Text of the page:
Council Licensing Central Housing Group

Government Backs Council Licensing

The government has given an extra £3.8m to councils to come up with ways of catching rogue landlords – and in doing so, it has given explicit backing to council licensing.

Housing Secretary Robert Jenrick has written to local authorities asking them to apply for a share of the funds “to crack down on these [criminal] landlords to get them to improve or to leave the market completely.”

He adds: “This funding will continue to stimulate new thinking and further encourage innovative and targeted approaches in the Private Rented Sector, driving out criminal landlords and enabling the majority of landlords to continue to provide safe and decent homes for their tenants. I encourage you to apply.”

In the accompanying 10-page document sent to councils, the Ministry of Housing, Communities and Local Government makes it clear that – even though there is apparently consultation underway as to the future of council licensing – it backs the principle.

“Licensing is an important tool … There are currently three types of licensing: mandatory and additional licensing for Houses in Multiple Occupation and selective licensing of all types of private rented housing. The Government has made reforms to these schemes since their introduction, for example by adding additional criteria to selective licensing and, last year, extending the scope of mandatory licensing” says the document sent to councils.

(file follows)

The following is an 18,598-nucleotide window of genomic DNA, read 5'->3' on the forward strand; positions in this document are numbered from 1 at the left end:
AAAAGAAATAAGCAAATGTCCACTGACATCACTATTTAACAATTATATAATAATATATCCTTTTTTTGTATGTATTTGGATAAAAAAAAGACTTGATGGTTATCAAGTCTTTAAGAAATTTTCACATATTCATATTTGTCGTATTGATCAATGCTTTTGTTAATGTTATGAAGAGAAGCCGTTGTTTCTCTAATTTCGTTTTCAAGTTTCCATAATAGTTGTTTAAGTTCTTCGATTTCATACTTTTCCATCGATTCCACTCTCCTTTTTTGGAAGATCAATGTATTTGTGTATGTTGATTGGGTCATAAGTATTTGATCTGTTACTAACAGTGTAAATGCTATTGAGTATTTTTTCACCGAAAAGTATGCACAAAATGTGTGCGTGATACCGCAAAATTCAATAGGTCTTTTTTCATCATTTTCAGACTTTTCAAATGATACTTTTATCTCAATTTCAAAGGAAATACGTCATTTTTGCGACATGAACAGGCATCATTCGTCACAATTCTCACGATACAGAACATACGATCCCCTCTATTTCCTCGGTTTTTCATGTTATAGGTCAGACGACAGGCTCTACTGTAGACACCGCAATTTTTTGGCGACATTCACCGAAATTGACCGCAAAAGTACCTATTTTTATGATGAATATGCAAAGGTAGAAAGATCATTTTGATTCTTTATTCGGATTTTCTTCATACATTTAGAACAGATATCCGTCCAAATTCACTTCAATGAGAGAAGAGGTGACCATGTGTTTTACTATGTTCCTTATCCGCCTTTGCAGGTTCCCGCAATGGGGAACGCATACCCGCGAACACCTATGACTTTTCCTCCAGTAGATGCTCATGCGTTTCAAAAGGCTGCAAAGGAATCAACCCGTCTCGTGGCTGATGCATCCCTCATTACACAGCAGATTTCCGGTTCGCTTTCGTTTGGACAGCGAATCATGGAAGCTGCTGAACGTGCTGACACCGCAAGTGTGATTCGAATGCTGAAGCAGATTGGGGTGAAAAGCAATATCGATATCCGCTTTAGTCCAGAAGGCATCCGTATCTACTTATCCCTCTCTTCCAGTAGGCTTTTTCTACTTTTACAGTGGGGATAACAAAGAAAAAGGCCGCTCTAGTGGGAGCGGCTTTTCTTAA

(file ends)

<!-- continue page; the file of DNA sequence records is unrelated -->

And it also includes: “The Government recently published an independent review of the effectiveness of selective licensing to ensure that we are providing local authorities with the right tools and will respond to the recommendations made later this year.”

The additional £3.8m set aside for enforcement can be used to increase staffing, deploy technology or create yet more licensing, the government says.

And it also includes: “The Government recently published an independent review of the effectiveness of selective licensing to ensure that we are providing local authorities with the right tools and will respond to the recommendations made later this year.”

The additional £3.8m set aside for enforcement can be used to increase staffing, deploy technology or create yet more licensing, the government says.

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